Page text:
The last session of ISMAR ’08 is about to begin, and it concentrates on perfecting Rendering and Scene Acquisition in augmented reality and making it even more realistic.
First on stage is Yusaku Nishin with a challenging talk attempting Photometric registration by adaptive high dynamic range image generation for augmented reality.
His goal : development of photorealistic augmented reality with a High Dynamic Range (HDR) image.
Estimating the lighting environment of virtual objects is difficult because of low dynamic range cameras. In order to overcome this problem, they propose a method that estimates the lighting environment from an HDR image and renders virtual objects using an HDR environment map. Virtual objects are overlaid in real-time by adjusting the dynamic range of the rendered image with tone mapping according to the exposure time of the camera. The HDR image is generated from multiple images captured with various exposure times.
Now you are ready to watch the resulted effect. Incredible.
Next on stage is the soon-to-be-hero-of-the-show Georg Klein (more on that later…) Compositing for Small Cameras
Blending virtual items on real scenes. It can work with small cameras. Video from such cameras tend to be imperfect (blurring, over saturation, radial distortion, etc) so when you impose a virtual item it tend to stick out in a bad way. Since we can’t improve the live video – we will try to adapt the virtual item to match the video at hand. Simply put, Georg samples the background and applies it to the image which matches blur, radial distortion, rotation, color saturation, etc) and he does it in 5 millisecond on a desktop… For details check the pdf paper; take a look for yourself and tell me if it works on Kartman:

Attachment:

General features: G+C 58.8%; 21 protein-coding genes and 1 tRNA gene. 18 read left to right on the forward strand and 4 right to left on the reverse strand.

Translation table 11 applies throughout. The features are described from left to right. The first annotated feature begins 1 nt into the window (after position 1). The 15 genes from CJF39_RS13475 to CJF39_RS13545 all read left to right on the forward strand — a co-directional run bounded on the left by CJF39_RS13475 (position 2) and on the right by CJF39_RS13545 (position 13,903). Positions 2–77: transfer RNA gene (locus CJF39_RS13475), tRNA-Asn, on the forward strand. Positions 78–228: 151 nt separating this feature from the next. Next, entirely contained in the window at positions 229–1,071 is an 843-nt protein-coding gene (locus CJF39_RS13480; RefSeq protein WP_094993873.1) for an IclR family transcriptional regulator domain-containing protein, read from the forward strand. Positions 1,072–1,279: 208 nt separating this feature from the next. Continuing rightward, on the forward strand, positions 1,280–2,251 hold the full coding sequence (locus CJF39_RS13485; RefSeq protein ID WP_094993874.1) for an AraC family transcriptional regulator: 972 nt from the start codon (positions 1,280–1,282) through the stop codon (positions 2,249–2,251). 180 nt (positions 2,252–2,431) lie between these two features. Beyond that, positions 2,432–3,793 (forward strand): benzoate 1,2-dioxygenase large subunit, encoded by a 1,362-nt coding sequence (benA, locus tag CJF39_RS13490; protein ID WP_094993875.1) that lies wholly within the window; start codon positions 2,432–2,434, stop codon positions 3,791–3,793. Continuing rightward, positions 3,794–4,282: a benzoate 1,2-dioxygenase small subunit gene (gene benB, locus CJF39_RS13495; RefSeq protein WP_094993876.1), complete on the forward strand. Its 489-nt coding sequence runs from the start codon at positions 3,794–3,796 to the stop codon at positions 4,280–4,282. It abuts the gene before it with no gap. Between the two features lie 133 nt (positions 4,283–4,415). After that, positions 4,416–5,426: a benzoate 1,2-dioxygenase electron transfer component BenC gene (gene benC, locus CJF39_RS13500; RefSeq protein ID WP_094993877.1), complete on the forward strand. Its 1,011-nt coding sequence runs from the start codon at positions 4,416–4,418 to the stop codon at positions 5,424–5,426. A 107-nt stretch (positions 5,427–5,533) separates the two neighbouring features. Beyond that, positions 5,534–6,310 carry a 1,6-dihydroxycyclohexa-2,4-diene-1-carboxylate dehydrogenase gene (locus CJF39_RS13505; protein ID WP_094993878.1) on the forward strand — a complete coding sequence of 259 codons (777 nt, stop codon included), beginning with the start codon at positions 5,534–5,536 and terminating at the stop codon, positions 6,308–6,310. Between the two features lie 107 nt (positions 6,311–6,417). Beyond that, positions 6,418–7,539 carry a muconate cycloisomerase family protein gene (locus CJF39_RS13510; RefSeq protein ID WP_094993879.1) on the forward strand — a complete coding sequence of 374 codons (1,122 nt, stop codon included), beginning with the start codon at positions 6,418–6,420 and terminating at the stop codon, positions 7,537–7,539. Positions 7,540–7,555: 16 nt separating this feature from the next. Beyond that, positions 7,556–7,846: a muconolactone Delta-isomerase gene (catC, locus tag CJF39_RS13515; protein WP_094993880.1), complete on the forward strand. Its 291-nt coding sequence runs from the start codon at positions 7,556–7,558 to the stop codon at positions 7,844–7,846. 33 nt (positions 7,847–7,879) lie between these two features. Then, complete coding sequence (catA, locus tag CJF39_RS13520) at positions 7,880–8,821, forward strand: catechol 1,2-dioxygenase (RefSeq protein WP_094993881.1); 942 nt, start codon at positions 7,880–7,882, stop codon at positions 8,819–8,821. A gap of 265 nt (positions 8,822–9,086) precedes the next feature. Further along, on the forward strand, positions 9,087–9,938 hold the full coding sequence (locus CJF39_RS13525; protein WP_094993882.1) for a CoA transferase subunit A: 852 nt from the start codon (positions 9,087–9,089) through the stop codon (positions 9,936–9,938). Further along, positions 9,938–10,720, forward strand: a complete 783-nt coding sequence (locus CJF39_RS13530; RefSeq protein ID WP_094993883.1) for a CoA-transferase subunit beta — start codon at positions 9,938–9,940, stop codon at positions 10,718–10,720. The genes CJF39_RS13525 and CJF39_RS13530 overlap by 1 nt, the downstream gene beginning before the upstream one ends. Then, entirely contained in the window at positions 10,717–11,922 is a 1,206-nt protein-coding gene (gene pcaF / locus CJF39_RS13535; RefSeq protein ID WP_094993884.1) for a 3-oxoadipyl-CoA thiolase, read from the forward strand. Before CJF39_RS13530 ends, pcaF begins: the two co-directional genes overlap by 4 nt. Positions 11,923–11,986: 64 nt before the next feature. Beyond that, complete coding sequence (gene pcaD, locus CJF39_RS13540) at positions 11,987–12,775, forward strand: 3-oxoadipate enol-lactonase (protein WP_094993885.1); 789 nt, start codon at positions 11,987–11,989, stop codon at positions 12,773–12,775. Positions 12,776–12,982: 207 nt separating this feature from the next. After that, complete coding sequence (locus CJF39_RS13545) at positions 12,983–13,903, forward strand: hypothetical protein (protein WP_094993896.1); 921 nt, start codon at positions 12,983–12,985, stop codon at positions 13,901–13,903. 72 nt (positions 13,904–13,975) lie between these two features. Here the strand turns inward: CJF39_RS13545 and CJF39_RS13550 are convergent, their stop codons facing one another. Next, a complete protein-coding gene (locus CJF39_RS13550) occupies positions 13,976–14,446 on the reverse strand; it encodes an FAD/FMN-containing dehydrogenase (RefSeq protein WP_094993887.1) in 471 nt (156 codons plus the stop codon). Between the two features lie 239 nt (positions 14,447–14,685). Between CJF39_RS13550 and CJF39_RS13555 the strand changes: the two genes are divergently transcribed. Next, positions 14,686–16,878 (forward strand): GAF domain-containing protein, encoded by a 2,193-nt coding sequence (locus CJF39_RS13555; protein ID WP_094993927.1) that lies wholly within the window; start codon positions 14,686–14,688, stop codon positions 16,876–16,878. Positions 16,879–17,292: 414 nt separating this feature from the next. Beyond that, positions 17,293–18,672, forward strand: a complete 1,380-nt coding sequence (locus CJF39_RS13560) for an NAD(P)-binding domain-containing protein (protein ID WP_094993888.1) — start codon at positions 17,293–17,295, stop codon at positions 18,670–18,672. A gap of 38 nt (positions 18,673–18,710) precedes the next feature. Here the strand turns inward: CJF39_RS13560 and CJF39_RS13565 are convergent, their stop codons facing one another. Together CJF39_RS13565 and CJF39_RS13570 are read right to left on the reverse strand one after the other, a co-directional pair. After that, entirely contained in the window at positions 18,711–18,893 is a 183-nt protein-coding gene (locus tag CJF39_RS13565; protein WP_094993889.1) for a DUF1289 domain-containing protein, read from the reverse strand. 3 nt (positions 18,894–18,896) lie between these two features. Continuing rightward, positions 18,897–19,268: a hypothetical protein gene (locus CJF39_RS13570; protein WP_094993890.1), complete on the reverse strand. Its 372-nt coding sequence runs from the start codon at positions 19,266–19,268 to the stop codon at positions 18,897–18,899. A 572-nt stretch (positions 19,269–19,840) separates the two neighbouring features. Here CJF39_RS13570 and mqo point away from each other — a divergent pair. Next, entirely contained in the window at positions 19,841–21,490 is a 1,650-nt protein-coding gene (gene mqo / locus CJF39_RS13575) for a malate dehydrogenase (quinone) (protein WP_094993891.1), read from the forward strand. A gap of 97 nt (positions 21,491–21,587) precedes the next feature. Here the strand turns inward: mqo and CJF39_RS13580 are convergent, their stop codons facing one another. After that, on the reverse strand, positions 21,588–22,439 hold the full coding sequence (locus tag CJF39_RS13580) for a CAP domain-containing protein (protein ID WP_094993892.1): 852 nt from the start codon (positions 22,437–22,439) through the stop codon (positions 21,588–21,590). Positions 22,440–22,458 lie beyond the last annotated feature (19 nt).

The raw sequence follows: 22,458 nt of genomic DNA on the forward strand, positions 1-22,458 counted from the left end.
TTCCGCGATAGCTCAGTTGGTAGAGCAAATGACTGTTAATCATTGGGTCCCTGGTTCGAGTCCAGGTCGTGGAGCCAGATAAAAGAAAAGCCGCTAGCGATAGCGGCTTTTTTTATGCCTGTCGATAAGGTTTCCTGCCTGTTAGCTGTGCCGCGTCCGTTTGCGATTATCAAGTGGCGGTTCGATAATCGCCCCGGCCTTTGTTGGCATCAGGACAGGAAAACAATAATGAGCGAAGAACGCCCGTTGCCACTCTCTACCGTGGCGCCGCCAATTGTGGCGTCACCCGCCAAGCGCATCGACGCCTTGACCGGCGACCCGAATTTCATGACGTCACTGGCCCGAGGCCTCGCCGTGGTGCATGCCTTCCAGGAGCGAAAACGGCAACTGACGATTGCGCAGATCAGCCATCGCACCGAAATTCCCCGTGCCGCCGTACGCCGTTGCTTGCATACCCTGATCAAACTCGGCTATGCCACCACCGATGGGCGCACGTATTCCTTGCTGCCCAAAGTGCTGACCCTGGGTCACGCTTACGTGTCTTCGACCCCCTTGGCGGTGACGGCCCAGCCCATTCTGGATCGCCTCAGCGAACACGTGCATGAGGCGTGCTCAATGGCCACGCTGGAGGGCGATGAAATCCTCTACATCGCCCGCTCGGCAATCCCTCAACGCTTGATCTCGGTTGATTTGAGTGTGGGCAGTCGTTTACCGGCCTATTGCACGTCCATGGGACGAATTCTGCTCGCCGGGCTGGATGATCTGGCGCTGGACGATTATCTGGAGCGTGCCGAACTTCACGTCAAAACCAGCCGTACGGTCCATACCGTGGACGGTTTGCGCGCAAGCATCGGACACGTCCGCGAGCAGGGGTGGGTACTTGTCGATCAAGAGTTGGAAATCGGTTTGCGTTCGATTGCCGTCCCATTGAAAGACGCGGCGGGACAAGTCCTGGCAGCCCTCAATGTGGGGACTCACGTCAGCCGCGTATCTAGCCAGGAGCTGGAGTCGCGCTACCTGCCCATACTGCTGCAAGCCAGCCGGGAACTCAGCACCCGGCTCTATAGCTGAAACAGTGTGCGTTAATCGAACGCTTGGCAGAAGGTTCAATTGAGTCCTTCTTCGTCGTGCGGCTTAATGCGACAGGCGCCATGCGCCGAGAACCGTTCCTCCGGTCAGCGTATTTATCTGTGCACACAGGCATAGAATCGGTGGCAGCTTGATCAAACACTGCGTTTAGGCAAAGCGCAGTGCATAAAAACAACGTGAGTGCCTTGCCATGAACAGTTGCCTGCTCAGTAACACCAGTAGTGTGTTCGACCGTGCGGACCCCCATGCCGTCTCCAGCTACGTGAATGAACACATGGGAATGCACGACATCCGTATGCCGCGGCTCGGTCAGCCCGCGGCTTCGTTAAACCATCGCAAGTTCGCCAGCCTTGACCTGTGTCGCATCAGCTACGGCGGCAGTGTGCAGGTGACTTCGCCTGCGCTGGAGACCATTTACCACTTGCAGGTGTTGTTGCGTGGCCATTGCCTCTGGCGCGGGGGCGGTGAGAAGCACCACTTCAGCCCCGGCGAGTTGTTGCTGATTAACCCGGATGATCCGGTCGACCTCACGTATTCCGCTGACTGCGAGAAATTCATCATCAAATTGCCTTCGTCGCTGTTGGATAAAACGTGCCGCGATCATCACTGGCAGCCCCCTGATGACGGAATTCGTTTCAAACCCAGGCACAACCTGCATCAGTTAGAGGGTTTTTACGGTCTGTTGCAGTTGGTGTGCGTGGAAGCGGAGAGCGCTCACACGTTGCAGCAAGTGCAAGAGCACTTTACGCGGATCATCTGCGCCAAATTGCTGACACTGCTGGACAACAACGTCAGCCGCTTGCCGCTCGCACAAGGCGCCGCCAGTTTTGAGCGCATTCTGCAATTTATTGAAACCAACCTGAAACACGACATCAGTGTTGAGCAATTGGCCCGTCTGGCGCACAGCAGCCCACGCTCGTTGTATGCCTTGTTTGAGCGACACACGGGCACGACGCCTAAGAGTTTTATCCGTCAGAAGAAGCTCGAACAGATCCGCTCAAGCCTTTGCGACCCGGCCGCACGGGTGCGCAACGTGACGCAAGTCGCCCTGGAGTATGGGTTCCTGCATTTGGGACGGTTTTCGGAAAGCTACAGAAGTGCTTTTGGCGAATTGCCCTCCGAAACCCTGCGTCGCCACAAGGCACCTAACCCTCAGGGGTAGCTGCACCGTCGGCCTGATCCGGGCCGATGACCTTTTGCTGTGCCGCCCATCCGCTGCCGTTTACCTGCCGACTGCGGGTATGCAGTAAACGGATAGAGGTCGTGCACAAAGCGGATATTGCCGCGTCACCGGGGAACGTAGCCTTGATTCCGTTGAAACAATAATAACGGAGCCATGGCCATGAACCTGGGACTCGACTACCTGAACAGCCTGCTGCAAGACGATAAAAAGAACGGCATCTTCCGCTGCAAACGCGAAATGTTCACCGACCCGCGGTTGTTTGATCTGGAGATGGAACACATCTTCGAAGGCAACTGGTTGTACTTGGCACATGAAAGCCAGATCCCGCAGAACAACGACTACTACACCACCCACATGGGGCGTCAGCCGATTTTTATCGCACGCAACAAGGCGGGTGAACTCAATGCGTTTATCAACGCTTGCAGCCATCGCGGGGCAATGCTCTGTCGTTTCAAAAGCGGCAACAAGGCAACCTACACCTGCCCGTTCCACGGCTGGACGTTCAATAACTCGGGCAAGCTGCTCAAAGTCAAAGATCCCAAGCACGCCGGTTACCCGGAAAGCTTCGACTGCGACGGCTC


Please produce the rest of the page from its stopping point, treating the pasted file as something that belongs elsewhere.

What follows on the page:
Done! Georg is already working on the next challenge.
Following is Pished Bunnun introduces his work: OutlinAR: an assisted interactive model building system with reduced computational effort
Building 3D models interactively and in place (in-situ), using a single camera, and low computational effort – with a makeshift joystick (Button and wheels.)
In this case the video does a better job at explaining the concept than any number of words would…
Pished demonstrates it’s fast and pretty robust. You judge for yourself.
If you absolutely need more words about this – start here.
The team’s next challenge: make curved lines…
In the very last talk of the event Jason Wither courageously takes on another challenge to perfecting augmented reality, with his talk: Fast Annotation and Automatic Model Construction with a Single-Point Laser Range Finder
Jason is using a laser finder typically used by hunters (though he will not be shooting anything or anybody), mounted on the head or handheld, in conjunction with a parallel camera. First he wants to create an annotation. that’s totally trivial. But you can then orient the annotation according to a building for example.
Next, he is going to correct occlusion of virtual objects by real objects for improved augmented realism. Just click before and after the object and pronto:
Finally he will create a 3D model of an urban environment semi-automatically, by creating a depth map courtesy of the laser. To achieve that he’s using a fusion process. You got to see that video; the laser’s red line advancing on buildings reminds me the blob swallowing the city in that quirky Steve McQueen movie.
In conclusion this is a really low cost and fast approach for modeling and annotation of urban environments and objects. That capability would become extremely handy once Augmented Reality 2.0 picks up and anyone would want to annotate the environment (aka draw graffiti without breaking the law).
Next is the event wrap up and the results of the Tracking Competition. Stay tuned.
From the ISMAR ’08 program:
Rendering and Scene Acquisition
Photometric registration by adaptive high dynamic range image generation for augmented reality
Yusaku Nishina, Bunyo Okumura, Masayuki Kanbara, Naokazu Yokoya
Compositing for Small Cameras (pdf paper)
Georg Klein, David Murray
OutlinAR: an assisted interactive model building system with reduced computational effort
Pished Bunnun, Walterio Mayol-Cuevas
Fast Annotation and Automatic Model Construction with a Single-Point Laser Range Finder
Jason Wither, Chris Coffin, Jonathan Ventura, Tobias Hollerer
Filed under: AR Engines, AR Events | Tagged: Bunyo Okumura, Chris Coffin, compositing, David Murray, Georg Klein, ISMAR 08, Jason Wither, Jonathan Ventura, Masayuki Kanbara, Naokazu Yokoya, OutlineAR, Pished Bunnun, Rendering, scene acquisition, Tobias Hollerer, Walterio Mayol-Cuevas, Yusaku Nishina |